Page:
If we got rid of every single automobile that is either not operational at all or is so inoperative it is, at best, only used by someone to get to a minimum wage job at a place that demands of that individual that he or she drive that useless vehicle to get to that job, why continue to invest any form of energy into such vehicles? As for all practical purposes all forms of energy currently being used to keep that vehicle around have been entirely expended, if the vehicle is entirely decommissioned, won’t all of the other entities that are equally as useless also be decommissioned in the process, including that minimum wage job?
Well, think about this for a moment.
If in fact this essay is about why the housing industry has completely stalled out across all of America, and in fact, this essay is also about the need to create entirely new parameter sets that will help us to both define and build new 21st century infrastructure models, most likely, it would be beneficial in the process to identify what in fact were the causes of the infrastructure collapse in the first place. Thus, as aging and energy wasting vehicles are one of the causes and companies that offer nothing more than minimum wage jobs are yet another cause, the crumbling roads that enable both of the items above to negatively interact are yet another cause, whereas, of course, the crumbling rural farm house and it’s accompanying unused agricultural land that one can only get to by traveling several more miles on crumbling roads is yet another. Having said the above, and if you are hanging in there with me and beginning to see an emerging logic, that logic, which is of course crucial to grasp if in fact we are going to have new 21st century infrastructure, that logic is, in effect, the land all of this other wasted energy stuff skips about on over the course of our daily lives and goes for the most part, entirely unnoticed by everyone virtually every second of every day. Yes the land. The land out in front of the house on West Wrightwood Avenue and the land out in front of the rural Illinois farm house holds the key to the future use and future definition of use of our collective 21st century infrastructure model.
If one takes the time to quietly sit on the front porch of the house on West Wrightwood Avenue, and, in doing so look out at the surrounding land in precisely the same manner one does when sitting on the front porch of that Illinois country farm house, the land still exists. As it does, and for the most part it is mostly paved over, envision that land with the cars and the pavement gone, or perhaps a great deal of that pavement gone and a lot less cars. In fact, imagine all of the original pavement gone and being replaced by organically recycled pavement. Yet before the new pavement is put into place, all of the people who live on the block and work for minimum wage and who used to drive inefficient vehicles on inefficient streets and who now ride public transportation get together to redesign the infrastructure on their particular block before the new organic pavement is put in place.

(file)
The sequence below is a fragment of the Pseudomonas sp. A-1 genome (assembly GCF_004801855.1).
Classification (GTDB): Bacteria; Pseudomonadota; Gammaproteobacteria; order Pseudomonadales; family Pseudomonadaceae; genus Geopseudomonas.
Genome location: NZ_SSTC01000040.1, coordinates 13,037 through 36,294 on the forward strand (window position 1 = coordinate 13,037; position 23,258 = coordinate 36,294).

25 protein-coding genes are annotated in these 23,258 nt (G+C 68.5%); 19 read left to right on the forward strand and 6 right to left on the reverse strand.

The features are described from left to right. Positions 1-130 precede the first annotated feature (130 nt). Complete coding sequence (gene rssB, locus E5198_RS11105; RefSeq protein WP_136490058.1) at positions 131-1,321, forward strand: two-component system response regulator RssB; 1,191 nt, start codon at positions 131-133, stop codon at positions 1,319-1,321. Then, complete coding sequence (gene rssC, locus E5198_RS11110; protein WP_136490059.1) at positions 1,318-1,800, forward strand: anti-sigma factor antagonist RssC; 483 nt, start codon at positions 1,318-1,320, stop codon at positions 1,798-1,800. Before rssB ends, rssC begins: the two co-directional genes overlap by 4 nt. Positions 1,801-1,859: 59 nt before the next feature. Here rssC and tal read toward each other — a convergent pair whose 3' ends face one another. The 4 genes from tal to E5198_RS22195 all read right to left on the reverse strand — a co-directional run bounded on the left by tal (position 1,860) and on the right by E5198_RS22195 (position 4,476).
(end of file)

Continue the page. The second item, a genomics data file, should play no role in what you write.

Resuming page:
Well, with nothing but dirt left where pavement used to be, the first inclination is to simply leave the dirt the way it is. But as such a notion is really not practical, many more most certainly are. There are the old household sewer waste lines, water supply lines and natural gas lines running beneath the dirt along the length of the street. There are the old storm water lines doing the same thing. All of these lines are shot anyway so why not replace them. Yet before all of these lines can be replaced, the notion of water in general should probably be addressed. And, as all things having to do with water are in general, listed under the heading of public utility infrastructure, we are now talking about infrastructure, and, in particular, 21st century infrastructure.
At the top of the list of things to discuss about water is of course, rain water and within the context of rainwater comes the rain gutter, the gutter downspout, the rainwater cistern (think old Illinois Farm House here), the rainwater cistern pumping station, the rainwater spillway, and, of course what to do with all of that rainwater both while it is raining and for days on end when in fact no rain is falling at all.
As this discussion is going on, another discussion is taking place. This discussion is all about landscaping, and, in particular flower garden, herb garden and vegetable garden landscaping along with discussions about such things as growing grass, planting shrubbery and new trees to perhaps replace old trees or to simply redesign the neighborhood streetscape entirely to accommodate yet even more public utility infrastructure.
At any rate, once the rainwater and gardening discussion has been concluded and such things as projected rainwater volume, displacement and storage capacity has been determined, the conversation shifts to fresh water supply, the updating of freshwater supply filtration systems to micro filtration systems that offset the load of mainframe municipal filtration systems and the subsequent placement of such micro systems into the block or the neighborhood of blocks surrounding that block from which such a system is finally placed.